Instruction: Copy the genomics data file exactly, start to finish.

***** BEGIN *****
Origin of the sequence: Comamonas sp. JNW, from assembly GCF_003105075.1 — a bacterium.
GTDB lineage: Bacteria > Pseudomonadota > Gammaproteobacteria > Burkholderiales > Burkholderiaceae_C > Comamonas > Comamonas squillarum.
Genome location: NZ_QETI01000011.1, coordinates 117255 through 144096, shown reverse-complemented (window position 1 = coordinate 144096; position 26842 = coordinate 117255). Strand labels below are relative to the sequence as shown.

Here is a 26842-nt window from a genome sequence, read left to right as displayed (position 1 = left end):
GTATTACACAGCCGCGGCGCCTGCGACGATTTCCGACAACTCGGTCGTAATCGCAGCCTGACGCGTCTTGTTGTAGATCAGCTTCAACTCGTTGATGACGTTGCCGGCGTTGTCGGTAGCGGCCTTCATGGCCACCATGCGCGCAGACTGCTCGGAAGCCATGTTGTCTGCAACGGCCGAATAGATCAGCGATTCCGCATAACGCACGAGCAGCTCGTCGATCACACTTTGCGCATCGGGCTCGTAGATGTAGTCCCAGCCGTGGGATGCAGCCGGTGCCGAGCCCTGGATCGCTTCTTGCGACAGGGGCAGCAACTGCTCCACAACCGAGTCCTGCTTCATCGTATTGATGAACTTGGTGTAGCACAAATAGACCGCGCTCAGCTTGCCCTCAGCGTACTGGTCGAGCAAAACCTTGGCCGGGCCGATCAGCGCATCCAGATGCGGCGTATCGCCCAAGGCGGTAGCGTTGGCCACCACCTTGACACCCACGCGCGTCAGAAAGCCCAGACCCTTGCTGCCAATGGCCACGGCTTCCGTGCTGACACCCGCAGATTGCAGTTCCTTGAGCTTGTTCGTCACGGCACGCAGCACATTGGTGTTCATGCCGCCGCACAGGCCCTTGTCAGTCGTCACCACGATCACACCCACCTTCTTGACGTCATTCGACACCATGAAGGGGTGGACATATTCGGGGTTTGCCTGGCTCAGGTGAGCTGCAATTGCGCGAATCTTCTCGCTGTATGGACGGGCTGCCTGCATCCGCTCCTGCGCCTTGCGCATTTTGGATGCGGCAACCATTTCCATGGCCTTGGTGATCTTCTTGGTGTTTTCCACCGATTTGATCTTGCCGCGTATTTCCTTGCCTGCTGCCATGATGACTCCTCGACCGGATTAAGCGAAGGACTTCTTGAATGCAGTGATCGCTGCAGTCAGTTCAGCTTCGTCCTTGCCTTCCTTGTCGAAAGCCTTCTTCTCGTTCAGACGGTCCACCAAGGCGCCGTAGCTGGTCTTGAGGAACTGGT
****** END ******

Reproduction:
Origin of the sequence: Comamonas sp. JNW, from assembly GCF_003105075.1 — a bacterium.
GTDB lineage: Bacteria > Pseudomonadota > Gammaproteobacteria > Burkholderiales > Burkholderiaceae_C > Comamonas > Comamonas squillarum.
Genome location: NZ_QETI01000011.1, coordinates 117255 through 144096, shown reverse-complemented (window position 1 = coordinate 144096; position 26842 = coordinate 117255). Strand labels below are relative to the sequence as shown.

Here is a 26842-nt window from a genome sequence, read left to right as displayed (position 1 = left end):
GTATTACACAGCCGCGGCGCCTGCGACGATTTCCGACAACTCGGTCGTAATCGCAGCCTGACGCGTCTTGTTGTAGATCAGCTTCAACTCGTTGATGACGTTGCCGGCGTTGTCGGTAGCGGCCTTCATGGCCACCATGCGCGCAGACTGCTCGGAAGCCATGTTGTCTGCAACGGCCGAATAGATCAGCGATTCCGCATAACGCACGAGCAGCTCGTCGATCACACTTTGCGCATCGGGCTCGTAGATGTAGTCCCAGCCGTGGGATGCAGCCGGTGCCGAGCCCTGGATCGCTTCTTGCGACAGGGGCAGCAACTGCTCCACAACCGAGTCCTGCTTCATCGTATTGATGAACTTGGTGTAGCACAAATAGACCGCGCTCAGCTTGCCCTCAGCGTACTGGTCGAGCAAAACCTTGGCCGGGCCGATCAGCGCATCCAGATGCGGCGTATCGCCCAAGGCGGTAGCGTTGGCCACCACCTTGACACCCACGCGCGTCAGAAAGCCCAGACCCTTGCTGCCAATGGCCACGGCTTCCGTGCTGACACCCGCAGATTGCAGTTCCTTGAGCTTGTTCGTCACGGCACGCAGCACATTGGTGTTCATGCCGCCGCACAGGCCCTTGTCAGTCGTCACCACGATCACACCCACCTTCTTGACGTCATTCGACACCATGAAGGGGTGGACATATTCGGGGTTTGCCTGGCTCAGGTGAGCTGCAATTGCGCGAATCTTCTCGCTGTATGGACGGGCTGCCTGCATCCGCTCCTGCGCCTTGCGCATTTTGGATGCGGCAACCATTTCCATGGCCTTGGTGATCTTCTTGGTGTTTTCCACCGATTTGATCTTGCCGCGTATTTCCTTGCCTGCTGCCATGATGACTCCTCGACCGGATTAAGCGAAGGACTTCTTGAATGCAGTGATCGCTGCAGTCAGTTCAGCTTCGTCCTTGCCTTCCTTGTCGAAAGCCTTCTTCTCGTTCAGACGGTCCACCAAGGCGCCGTAGCTGGTCTTGAGGAACTGGT